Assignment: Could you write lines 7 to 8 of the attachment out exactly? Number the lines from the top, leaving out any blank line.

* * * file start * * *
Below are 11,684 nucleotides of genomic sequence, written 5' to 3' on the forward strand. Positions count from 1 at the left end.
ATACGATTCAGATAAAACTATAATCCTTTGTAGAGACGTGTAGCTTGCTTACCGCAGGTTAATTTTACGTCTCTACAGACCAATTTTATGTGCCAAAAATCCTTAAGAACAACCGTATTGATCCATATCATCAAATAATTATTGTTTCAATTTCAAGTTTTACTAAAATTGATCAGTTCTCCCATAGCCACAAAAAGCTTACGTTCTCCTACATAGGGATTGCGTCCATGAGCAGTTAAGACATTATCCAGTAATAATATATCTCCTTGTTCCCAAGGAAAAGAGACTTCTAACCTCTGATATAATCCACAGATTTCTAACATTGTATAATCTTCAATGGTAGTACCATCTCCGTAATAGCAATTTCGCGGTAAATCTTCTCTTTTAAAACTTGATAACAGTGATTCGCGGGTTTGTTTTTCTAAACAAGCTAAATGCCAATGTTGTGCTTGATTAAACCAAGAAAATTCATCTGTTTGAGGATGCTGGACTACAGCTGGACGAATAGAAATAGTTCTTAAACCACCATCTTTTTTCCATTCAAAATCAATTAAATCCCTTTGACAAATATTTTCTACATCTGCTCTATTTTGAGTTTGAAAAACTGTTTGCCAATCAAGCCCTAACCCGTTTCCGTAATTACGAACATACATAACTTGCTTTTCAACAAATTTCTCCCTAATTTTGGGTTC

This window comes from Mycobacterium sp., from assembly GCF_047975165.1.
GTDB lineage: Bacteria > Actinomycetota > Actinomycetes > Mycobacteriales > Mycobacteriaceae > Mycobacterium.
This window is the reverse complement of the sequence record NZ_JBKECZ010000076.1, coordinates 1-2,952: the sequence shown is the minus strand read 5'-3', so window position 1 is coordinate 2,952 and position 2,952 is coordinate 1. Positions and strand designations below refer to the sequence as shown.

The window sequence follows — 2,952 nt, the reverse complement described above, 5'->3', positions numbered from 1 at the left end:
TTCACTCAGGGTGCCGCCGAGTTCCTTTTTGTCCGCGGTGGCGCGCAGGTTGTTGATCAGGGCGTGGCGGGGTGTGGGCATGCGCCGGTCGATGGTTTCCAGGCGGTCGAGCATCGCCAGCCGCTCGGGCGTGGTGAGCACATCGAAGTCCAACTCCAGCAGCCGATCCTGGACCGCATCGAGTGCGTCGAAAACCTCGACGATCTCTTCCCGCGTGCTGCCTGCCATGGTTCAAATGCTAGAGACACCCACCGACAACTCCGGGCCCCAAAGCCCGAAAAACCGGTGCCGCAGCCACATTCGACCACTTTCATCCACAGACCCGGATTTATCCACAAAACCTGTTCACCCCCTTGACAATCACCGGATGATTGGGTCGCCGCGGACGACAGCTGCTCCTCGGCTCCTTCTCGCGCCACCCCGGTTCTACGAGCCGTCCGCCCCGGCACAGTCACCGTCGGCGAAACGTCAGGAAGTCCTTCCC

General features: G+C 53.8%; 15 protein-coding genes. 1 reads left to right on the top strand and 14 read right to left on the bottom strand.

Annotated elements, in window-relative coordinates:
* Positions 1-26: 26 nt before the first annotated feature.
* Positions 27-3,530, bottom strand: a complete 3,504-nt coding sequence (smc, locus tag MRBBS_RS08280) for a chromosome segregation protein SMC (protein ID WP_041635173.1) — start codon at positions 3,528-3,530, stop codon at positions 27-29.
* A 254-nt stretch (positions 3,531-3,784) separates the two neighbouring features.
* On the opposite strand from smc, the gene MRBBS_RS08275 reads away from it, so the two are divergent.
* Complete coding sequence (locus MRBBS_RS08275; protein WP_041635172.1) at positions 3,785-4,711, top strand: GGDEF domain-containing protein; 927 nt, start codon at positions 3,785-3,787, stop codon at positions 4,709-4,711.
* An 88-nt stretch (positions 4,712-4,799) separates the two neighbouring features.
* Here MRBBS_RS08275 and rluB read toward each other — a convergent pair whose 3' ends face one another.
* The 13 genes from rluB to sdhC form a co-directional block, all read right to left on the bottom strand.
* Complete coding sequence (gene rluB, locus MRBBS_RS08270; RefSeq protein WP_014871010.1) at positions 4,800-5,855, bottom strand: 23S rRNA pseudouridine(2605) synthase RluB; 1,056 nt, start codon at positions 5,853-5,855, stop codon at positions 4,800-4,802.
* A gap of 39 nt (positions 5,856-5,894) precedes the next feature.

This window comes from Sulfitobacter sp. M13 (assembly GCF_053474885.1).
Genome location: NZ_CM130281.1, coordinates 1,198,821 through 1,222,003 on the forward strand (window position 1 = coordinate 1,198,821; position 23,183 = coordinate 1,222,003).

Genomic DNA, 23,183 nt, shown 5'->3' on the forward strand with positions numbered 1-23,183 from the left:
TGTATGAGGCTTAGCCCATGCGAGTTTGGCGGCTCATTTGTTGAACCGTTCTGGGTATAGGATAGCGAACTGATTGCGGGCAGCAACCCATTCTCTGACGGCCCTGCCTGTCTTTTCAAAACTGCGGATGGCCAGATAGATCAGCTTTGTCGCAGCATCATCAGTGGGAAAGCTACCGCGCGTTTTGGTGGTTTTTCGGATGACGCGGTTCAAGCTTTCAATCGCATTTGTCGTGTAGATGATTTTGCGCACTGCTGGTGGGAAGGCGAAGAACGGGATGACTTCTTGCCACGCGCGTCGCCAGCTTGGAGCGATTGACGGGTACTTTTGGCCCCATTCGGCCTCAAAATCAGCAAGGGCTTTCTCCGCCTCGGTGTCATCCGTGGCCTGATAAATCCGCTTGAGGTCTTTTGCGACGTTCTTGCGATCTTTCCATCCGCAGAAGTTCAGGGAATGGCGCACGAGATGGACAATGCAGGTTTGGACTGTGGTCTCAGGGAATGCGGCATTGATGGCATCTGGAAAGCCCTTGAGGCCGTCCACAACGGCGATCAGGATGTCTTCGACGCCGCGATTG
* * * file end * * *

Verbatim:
TTCACTCAGGGTGCCGCCGAGTTCCTTTTTGTCCGCGGTGGCGCGCAGGTTGTTGATCAGGGCGTGGCGGGGTGTGGGCATGCGCCGGTCGATGGTTTCCAGGCGGTCGAGCATCGCCAGCCGCTCGGGCGTGGTGAGCACATCGAAGTCCAACTCCAGCAGCCGATCCTGGACCGCATCGAGTGCGTCGAAAACCTCGACGATCTCTTCCCGCGTGCTGCCTGCCATGGTTCAAATGCTAGAGACACCCACCGACAACTCCGGGCCCCAAAGCCCGAAAAACCGGTGCCGCAGCCACATTCGACCACTTTCATCCACAGACCCGGATTTATCCACAAAACCTGTTCACCCCCTTGACAATCACCGGATGATTGGGTCGCCGCGGACGACAGCTGCTCCTCGGCTCCTTCTCGCGCCACCCCGGTTCTACGAGCCGTCCGCCCCGGCACAGTCACCGTCGGCGAAACGTCAGGAAGTCCTTCCC

General features: G+C 53.8%; 15 protein-coding genes. 1 reads left to right on the top strand and 14 read right to left on the bottom strand.